Waugh entered into a brief, unsuccessful marriage in 1928 to the Hon. Evelyn Gardner. (Their friends called them he-Evelyn and she-Evelyn.) Gardner's infidelity would provide the background for Waugh's novel A Handful of Dust. The marriage ended in divorce in 1930. Waugh converted to Catholicism and, after his marriage to Gardner was annulled by the Church, he married the Catholic Laura Herbert, daughter of Aubrey Herbert. His second marriage was more successful, lasting for the rest of his life and producing seven children. One of his sons was Auberon Waugh, who would achieve recognition in his own right as a writer and journalist.

The Thirties
Waugh's fame continued to grow between the wars, based on his satires of contemporary upper middle class English society, written in a prose which was both approachable and innovative. (A chapter, for example, written entirely in the form of a dialogue of telephone calls). His conversion to Roman Catholicism in 1930 introduced a more serious undertone to his writing, and his faith, whether implicit or explicit, underlies all of his later work.

The period between the wars also saw extensive travels around the Mediterranean and Red Sea, Spitsbergen, Africa and South America. Sections of the numerous travel books which resulted are often cited as among the best writing in this genre. A compendium of Waugh's favourite travel writing has been issued under the title When The Going Was Good.

World War II
With the advent of World War II, Waugh used "friends in high places", such as Randolph Churchill - son of Winston - to find him a service commission. Though thirty-six years of age with poor eyesight, he was commissioned in the Royal Marines in 1940. Few can have been less suited to command troops. He lacked a common touch. Though personally brave, he did not suffer fools gladly. There was some concern that the men under his command might shoot him instead of the enemy. Promoted to Captain, Waugh found life in the Marines dull.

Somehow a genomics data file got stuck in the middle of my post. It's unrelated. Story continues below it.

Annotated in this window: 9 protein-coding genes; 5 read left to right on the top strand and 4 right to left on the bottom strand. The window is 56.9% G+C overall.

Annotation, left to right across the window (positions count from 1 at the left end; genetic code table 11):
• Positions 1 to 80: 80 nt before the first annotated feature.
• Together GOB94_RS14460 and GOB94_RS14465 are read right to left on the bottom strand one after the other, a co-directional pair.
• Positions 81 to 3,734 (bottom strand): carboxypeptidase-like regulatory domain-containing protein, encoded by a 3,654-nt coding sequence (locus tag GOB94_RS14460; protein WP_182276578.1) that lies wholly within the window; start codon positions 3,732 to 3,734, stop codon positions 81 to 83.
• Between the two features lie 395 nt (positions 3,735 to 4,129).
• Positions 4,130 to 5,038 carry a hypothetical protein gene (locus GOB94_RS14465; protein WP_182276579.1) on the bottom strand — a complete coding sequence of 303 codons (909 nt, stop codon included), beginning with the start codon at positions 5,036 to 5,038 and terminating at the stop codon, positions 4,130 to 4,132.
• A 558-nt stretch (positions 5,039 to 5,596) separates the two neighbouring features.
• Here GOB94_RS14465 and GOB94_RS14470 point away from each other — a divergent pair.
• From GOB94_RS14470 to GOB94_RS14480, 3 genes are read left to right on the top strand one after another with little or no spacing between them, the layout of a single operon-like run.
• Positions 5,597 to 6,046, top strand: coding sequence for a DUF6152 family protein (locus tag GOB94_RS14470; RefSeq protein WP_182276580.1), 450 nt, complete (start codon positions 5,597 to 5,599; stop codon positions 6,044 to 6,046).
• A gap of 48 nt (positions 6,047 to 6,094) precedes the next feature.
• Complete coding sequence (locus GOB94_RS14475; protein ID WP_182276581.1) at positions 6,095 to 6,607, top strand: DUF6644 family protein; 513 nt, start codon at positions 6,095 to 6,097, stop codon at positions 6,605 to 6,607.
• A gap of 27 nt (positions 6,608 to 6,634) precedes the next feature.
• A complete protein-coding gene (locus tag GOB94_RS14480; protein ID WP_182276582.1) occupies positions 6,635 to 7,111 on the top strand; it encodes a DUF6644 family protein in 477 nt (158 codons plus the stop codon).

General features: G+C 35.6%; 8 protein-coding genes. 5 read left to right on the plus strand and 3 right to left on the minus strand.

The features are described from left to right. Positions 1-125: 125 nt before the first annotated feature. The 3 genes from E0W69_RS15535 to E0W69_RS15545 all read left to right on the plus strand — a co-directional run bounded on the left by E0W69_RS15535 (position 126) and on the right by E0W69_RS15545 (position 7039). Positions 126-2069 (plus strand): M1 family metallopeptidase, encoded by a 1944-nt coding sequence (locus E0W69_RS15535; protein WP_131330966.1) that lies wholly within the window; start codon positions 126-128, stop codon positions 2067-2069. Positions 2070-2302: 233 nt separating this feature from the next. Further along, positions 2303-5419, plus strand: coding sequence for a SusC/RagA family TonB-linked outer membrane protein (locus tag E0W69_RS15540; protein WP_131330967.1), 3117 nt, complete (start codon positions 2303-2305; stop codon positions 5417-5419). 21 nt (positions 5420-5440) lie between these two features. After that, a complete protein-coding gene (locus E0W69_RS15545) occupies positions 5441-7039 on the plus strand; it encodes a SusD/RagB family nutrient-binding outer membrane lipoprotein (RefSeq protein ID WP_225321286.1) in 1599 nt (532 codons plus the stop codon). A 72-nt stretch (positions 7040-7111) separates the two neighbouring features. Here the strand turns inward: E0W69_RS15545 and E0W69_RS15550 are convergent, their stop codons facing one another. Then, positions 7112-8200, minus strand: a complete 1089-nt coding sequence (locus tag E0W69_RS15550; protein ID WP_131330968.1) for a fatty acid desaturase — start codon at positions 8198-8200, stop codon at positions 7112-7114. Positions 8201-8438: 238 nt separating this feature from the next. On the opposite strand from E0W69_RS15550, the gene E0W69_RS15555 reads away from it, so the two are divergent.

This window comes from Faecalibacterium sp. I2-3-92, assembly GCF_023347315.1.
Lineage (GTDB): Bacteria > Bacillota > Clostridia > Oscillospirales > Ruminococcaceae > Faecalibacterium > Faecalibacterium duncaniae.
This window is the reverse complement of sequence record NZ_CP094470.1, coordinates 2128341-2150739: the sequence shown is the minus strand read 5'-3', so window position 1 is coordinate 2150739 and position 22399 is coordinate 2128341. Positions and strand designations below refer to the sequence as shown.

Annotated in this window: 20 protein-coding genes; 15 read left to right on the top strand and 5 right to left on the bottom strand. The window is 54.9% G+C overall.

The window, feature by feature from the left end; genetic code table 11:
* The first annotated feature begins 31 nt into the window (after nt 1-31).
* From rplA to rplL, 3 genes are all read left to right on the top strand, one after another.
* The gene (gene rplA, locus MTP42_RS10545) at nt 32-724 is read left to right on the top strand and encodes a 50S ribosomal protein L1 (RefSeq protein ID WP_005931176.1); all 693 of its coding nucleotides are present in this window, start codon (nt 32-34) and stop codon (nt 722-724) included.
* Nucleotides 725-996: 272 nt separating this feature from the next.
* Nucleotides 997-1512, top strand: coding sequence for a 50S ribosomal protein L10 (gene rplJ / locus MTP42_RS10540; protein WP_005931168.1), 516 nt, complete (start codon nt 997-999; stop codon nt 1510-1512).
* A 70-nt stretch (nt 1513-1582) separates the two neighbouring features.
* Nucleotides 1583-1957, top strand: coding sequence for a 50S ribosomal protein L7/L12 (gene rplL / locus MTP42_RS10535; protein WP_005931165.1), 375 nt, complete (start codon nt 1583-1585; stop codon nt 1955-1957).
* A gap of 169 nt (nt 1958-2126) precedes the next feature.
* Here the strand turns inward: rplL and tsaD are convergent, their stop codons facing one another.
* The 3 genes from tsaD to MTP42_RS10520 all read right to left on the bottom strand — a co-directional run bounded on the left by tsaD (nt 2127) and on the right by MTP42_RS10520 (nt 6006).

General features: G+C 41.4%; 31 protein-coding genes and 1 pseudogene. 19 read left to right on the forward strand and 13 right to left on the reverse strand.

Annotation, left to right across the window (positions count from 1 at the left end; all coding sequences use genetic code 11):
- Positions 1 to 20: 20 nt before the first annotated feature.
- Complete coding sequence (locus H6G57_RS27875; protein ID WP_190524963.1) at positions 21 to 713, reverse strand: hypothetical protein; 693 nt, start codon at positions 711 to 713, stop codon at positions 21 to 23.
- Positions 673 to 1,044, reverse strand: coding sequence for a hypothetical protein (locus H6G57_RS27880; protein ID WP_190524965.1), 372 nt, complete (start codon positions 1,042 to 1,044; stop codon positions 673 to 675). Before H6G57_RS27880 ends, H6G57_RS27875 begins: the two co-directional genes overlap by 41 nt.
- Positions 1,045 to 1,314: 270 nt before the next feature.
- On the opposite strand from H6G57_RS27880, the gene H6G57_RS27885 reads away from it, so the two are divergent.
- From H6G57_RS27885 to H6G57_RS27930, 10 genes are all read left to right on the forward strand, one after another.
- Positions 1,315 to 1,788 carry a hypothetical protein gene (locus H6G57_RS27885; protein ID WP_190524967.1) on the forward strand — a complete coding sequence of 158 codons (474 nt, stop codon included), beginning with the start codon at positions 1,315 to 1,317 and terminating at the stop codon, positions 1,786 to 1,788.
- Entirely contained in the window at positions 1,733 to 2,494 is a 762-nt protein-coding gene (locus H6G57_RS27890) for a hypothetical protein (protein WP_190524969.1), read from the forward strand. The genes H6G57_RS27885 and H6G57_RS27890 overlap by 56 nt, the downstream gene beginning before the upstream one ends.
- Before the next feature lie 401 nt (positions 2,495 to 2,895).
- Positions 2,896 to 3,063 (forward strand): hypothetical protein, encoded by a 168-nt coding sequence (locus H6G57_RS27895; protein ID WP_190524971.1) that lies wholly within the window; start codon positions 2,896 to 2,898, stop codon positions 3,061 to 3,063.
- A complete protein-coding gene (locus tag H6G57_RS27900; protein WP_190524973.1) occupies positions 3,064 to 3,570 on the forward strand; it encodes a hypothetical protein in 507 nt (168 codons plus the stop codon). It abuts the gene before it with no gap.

Waugh participated in the failed attempt to take Dakar from the Vichy French in late 1940. Following a joint exercise with No.8 Commando (Army), he applied to join them and was accepted. Waugh took part in an ill-fated commando raid on the coast of Libya. As special assistant to the famed commando leader, Robert Laycock, Waugh showed conspicuous bravery during the fighting in Crete in 1941, supervising the evacuation of troops while under attack by Stuka dive bombers.

Later, Waugh was placed on extended leave for several years and reassigned to the Royal Horse Guards. During this period he wrote Brideshead Revisited. He was recalled for a military/diplomatic mission to Yugoslavia in 1944 at the request of his old friend Randolph Churchill. He and Churchill narrowly escaped capture/death when the Germans undertook Operation Rösselsprung, and paratroops and glider borne storm troops attacked the Partisan headquarters where they were staying. An outcome was a formidable report detailing Tito's persecution of the clergy. It was "buried" by Foreign Secretary Anthony Eden as being largely irrelevant.

Much of Waugh's war experience is reflected in the Sword of Honour trilogy. His trilogy, along with his other work after the 1930's, became some of the best books written about World War II. Many of his portraits are unforgettable, and often show striking resemblances to noted real personalities. Many feel that the fire eating officer in the Sword of Honour trilogy, Brig. Ben Ritchie-Hook, was based on Lieutenant-General Sir Adrian Carton De Wiart, V.C., a friend of the author's father-in-law. Waugh was familiar with Carton De Wiart through the club to which he belonged. The fictional commando leader, Tommy Blackhouse, is based on Major-General Sir Robert Laycock, a real-life commando leader and friend of Waugh's.

Later years
The period after the war saw Waugh living with his family in the West Country at his country homes, Piers Court, and from 1956 onwards, at Combe Florey in Somerset, where he lived as a country squire. He bequeathed the latter to his son, the writer and journalist Auberon Waugh. He made his living through writing and became a self-parodying reactionary figure. He was bitterly disappointed when the Roman Catholic Church, which he in part loved for what he perceived as its timelessness, began to adopt modern vernacular liturgy and other changes.

Some of Waugh's best-loved and best-known novels come from this period. Brideshead Revisted (1945), is a brilliant evocation of a vanished pre-War England. Waugh revised the novel in the late 'fifties because he found parts of it 'distasteful on a full stomach' by which he meant that he wrote the novel during the grey privations of the latter war years (though his Diaries reveal that he made plenty of wartime visits to his club and to the Ritz for champagne and amusement). He described the novel as being about the effect of the grace of God on a diverse group of people. At the same time it was an elegy to an England he believed was being destroyed by Socialism.